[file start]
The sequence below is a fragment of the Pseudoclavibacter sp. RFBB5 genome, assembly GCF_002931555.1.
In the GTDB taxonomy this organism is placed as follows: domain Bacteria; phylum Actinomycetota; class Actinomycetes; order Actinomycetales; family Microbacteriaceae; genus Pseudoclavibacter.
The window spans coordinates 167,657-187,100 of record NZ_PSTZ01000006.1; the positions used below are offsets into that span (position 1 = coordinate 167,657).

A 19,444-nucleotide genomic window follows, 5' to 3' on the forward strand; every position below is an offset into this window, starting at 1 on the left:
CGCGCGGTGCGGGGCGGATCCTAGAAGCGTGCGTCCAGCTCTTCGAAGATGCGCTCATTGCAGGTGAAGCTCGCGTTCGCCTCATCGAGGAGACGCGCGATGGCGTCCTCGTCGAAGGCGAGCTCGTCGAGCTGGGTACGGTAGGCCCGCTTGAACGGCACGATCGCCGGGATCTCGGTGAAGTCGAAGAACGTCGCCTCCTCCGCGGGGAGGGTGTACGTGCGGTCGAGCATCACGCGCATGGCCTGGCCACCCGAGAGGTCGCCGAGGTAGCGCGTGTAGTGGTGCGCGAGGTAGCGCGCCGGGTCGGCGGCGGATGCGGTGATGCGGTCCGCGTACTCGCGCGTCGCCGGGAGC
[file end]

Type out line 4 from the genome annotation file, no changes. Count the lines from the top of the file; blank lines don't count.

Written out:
A 19,444-nucleotide genomic window follows, 5' to 3' on the forward strand; every position below is an offset into this window, starting at 1 on the left: